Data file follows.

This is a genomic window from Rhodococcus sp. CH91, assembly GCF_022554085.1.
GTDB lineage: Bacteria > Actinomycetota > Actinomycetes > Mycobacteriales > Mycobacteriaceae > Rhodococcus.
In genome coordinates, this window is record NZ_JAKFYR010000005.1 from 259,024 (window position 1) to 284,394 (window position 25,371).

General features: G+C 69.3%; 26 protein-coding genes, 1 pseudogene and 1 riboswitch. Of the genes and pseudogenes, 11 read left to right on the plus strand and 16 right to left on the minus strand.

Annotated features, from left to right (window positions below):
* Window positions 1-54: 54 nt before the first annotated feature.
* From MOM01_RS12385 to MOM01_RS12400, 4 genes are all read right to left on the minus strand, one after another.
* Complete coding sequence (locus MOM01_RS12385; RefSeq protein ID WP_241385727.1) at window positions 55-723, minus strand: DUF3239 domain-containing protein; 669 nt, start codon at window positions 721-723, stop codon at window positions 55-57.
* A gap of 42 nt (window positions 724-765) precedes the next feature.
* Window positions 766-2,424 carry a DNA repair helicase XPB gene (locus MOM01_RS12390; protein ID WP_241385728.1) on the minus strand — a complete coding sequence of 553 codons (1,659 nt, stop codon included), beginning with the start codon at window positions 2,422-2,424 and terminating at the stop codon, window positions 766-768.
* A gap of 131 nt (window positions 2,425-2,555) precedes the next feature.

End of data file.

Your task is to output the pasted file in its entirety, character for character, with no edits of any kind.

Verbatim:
This is a genomic window from Rhodococcus sp. CH91, assembly GCF_022554085.1.
GTDB lineage: Bacteria > Actinomycetota > Actinomycetes > Mycobacteriales > Mycobacteriaceae > Rhodococcus.
In genome coordinates, this window is record NZ_JAKFYR010000005.1 from 259,024 (window position 1) to 284,394 (window position 25,371).

General features: G+C 69.3%; 26 protein-coding genes, 1 pseudogene and 1 riboswitch. Of the genes and pseudogenes, 11 read left to right on the plus strand and 16 right to left on the minus strand.

Annotated features, from left to right (window positions below):
* Window positions 1-54: 54 nt before the first annotated feature.
* From MOM01_RS12385 to MOM01_RS12400, 4 genes are all read right to left on the minus strand, one after another.
* Complete coding sequence (locus MOM01_RS12385; RefSeq protein ID WP_241385727.1) at window positions 55-723, minus strand: DUF3239 domain-containing protein; 669 nt, start codon at window positions 721-723, stop codon at window positions 55-57.
* A gap of 42 nt (window positions 724-765) precedes the next feature.
* Window positions 766-2,424 carry a DNA repair helicase XPB gene (locus MOM01_RS12390; protein ID WP_241385728.1) on the minus strand — a complete coding sequence of 553 codons (1,659 nt, stop codon included), beginning with the start codon at window positions 2,422-2,424 and terminating at the stop codon, window positions 766-768.
* A gap of 131 nt (window positions 2,425-2,555) precedes the next feature.